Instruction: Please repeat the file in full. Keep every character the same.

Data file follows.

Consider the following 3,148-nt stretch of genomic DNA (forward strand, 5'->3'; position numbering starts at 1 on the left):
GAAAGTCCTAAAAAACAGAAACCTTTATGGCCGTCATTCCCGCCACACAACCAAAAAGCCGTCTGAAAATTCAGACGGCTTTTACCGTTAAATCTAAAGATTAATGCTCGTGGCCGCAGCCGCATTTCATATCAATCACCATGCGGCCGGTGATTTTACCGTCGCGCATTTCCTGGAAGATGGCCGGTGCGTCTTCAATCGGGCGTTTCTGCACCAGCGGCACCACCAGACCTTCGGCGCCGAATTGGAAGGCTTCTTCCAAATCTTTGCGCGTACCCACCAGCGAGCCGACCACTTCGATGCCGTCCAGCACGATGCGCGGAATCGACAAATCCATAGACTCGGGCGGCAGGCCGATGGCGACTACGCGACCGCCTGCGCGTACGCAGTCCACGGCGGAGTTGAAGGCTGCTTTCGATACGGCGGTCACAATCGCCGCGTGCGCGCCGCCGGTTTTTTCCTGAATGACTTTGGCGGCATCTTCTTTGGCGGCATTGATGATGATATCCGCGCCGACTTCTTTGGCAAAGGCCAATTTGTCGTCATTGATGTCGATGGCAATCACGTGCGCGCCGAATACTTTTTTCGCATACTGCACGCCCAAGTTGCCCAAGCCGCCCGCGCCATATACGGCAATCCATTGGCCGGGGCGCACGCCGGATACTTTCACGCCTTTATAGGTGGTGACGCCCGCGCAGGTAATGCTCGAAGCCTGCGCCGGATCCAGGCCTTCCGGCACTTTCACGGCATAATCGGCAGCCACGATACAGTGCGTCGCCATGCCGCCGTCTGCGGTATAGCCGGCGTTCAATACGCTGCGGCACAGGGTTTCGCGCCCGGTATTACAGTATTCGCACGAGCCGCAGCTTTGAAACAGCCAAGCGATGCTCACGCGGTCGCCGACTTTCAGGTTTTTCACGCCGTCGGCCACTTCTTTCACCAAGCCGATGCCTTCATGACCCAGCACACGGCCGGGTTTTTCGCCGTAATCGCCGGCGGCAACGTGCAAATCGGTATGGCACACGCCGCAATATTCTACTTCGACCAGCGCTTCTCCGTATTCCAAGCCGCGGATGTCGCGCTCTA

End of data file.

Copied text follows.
Consider the following 3,148-nt stretch of genomic DNA (forward strand, 5'->3'; position numbering starts at 1 on the left):
GAAAGTCCTAAAAAACAGAAACCTTTATGGCCGTCATTCCCGCCACACAACCAAAAAGCCGTCTGAAAATTCAGACGGCTTTTACCGTTAAATCTAAAGATTAATGCTCGTGGCCGCAGCCGCATTTCATATCAATCACCATGCGGCCGGTGATTTTACCGTCGCGCATTTCCTGGAAGATGGCCGGTGCGTCTTCAATCGGGCGTTTCTGCACCAGCGGCACCACCAGACCTTCGGCGCCGAATTGGAAGGCTTCTTCCAAATCTTTGCGCGTACCCACCAGCGAGCCGACCACTTCGATGCCGTCCAGCACGATGCGCGGAATCGACAAATCCATAGACTCGGGCGGCAGGCCGATGGCGACTACGCGACCGCCTGCGCGTACGCAGTCCACGGCGGAGTTGAAGGCTGCTTTCGATACGGCGGTCACAATCGCCGCGTGCGCGCCGCCGGTTTTTTCCTGAATGACTTTGGCGGCATCTTCTTTGGCGGCATTGATGATGATATCCGCGCCGACTTCTTTGGCAAAGGCCAATTTGTCGTCATTGATGTCGATGGCAATCACGTGCGCGCCGAATACTTTTTTCGCATACTGCACGCCCAAGTTGCCCAAGCCGCCCGCGCCATATACGGCAATCCATTGGCCGGGGCGCACGCCGGATACTTTCACGCCTTTATAGGTGGTGACGCCCGCGCAGGTAATGCTCGAAGCCTGCGCCGGATCCAGGCCTTCCGGCACTTTCACGGCATAATCGGCAGCCACGATACAGTGCGTCGCCATGCCGCCGTCTGCGGTATAGCCGGCGTTCAATACGCTGCGGCACAGGGTTTCGCGCCCGGTATTACAGTATTCGCACGAGCCGCAGCTTTGAAACAGCCAAGCGATGCTCACGCGGTCGCCGACTTTCAGGTTTTTCACGCCGTCGGCCACTTCTTTCACCAAGCCGATGCCTTCATGACCCAGCACACGGCCGGGTTTTTCGCCGTAATCGCCGGCGGCAACGTGCAAATCGGTATGGCACACGCCGCAATATTCTACTTCGACCAGCGCTTCTCCGTATTCCAAGCCGCGGATGTCGCGCTCTA